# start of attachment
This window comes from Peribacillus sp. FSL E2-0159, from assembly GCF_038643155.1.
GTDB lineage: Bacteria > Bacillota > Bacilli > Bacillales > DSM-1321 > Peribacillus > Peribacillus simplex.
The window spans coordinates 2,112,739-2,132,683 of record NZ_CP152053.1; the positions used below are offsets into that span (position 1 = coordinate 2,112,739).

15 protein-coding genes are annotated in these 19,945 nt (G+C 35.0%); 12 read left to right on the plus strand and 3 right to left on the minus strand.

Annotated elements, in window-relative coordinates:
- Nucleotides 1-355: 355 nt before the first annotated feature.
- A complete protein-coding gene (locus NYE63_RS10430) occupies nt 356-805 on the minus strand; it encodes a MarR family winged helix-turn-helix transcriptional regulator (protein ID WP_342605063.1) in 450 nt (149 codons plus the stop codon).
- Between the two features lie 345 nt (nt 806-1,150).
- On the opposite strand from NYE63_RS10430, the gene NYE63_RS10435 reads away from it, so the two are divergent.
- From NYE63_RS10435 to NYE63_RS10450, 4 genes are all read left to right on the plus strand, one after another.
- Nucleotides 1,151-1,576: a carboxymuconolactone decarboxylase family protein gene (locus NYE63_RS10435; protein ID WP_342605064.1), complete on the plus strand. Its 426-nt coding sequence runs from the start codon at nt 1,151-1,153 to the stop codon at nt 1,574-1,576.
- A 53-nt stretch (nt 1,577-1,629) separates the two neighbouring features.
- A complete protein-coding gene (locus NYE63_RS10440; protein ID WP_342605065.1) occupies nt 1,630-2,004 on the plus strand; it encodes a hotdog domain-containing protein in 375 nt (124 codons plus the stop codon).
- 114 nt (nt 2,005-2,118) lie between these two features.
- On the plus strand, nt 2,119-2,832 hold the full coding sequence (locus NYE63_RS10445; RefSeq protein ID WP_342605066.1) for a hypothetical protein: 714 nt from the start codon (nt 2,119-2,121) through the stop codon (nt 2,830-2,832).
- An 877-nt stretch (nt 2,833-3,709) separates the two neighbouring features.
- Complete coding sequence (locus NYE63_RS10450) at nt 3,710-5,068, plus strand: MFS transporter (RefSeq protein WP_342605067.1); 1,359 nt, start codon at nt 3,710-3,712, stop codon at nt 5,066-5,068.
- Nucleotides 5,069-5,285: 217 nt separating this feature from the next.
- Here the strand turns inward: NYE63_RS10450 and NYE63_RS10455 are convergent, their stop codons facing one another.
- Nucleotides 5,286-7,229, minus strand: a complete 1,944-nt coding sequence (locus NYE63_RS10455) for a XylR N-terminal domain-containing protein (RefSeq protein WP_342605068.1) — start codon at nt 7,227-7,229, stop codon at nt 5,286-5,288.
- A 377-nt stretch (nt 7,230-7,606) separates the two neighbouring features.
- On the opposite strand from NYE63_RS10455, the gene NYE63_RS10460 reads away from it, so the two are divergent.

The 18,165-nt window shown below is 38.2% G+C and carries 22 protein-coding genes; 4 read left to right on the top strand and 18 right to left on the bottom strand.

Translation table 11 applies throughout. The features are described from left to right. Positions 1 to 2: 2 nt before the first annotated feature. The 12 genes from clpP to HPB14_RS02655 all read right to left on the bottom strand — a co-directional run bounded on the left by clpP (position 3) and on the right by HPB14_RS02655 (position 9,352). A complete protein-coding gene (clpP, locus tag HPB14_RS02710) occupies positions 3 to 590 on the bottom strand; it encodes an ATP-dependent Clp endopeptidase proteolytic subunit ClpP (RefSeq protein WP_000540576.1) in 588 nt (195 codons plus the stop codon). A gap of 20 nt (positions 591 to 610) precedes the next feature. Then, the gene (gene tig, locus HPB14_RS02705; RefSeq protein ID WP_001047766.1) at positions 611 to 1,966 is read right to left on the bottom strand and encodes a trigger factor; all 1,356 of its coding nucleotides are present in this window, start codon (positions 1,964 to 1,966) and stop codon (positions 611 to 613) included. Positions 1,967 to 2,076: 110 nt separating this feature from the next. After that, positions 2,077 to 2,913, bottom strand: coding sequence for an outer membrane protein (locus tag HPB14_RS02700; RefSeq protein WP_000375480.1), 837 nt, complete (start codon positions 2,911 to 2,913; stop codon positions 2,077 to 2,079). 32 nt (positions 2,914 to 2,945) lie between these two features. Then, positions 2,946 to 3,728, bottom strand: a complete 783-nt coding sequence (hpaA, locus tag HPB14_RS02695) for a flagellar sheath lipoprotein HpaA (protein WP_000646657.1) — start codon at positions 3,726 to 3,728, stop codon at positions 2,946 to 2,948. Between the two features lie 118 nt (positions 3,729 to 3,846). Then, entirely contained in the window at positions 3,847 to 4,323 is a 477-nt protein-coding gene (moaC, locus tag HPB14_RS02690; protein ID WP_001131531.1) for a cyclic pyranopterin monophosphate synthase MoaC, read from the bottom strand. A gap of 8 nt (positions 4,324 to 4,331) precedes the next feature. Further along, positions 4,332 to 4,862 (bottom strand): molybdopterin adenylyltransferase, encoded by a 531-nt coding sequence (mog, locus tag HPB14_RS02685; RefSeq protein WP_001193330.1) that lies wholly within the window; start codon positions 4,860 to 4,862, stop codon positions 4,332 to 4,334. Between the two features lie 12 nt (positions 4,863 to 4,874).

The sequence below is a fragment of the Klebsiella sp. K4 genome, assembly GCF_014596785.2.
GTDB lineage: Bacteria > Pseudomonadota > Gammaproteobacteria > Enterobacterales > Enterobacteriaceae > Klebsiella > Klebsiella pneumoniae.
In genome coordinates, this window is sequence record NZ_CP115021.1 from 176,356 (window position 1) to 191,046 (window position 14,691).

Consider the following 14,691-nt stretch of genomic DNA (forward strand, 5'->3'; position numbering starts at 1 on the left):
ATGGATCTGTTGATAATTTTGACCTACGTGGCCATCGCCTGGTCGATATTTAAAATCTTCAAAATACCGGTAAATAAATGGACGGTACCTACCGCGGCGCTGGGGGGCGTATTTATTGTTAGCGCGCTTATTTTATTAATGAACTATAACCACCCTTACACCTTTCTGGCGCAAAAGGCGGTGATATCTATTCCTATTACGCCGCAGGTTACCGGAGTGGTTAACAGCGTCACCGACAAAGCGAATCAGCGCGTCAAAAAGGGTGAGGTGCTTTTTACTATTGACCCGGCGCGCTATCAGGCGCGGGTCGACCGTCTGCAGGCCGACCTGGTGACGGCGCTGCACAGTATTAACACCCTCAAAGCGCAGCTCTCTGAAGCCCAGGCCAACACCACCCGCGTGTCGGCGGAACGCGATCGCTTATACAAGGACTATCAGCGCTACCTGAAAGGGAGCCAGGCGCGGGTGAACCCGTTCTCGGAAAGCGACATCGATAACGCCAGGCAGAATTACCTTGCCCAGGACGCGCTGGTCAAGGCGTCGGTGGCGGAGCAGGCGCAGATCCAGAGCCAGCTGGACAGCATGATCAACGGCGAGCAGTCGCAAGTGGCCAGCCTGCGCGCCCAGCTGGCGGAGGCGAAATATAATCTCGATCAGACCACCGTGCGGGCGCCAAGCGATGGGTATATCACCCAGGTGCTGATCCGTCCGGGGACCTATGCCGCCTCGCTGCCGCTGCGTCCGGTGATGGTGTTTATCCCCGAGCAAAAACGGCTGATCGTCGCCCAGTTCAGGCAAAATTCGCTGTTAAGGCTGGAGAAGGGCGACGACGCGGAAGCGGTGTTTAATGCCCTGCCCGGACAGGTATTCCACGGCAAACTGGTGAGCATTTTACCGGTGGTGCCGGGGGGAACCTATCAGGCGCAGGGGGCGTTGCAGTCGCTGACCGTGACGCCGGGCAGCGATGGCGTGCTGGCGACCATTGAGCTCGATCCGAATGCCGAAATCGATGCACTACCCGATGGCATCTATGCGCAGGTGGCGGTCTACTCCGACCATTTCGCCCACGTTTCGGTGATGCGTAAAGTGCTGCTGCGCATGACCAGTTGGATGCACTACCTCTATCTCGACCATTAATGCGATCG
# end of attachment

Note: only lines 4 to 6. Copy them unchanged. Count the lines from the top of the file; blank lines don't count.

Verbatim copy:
15 protein-coding genes are annotated in these 19,945 nt (G+C 35.0%); 12 read left to right on the plus strand and 3 right to left on the minus strand.

Annotated elements, in window-relative coordinates:
- Nucleotides 1-355: 355 nt before the first annotated feature.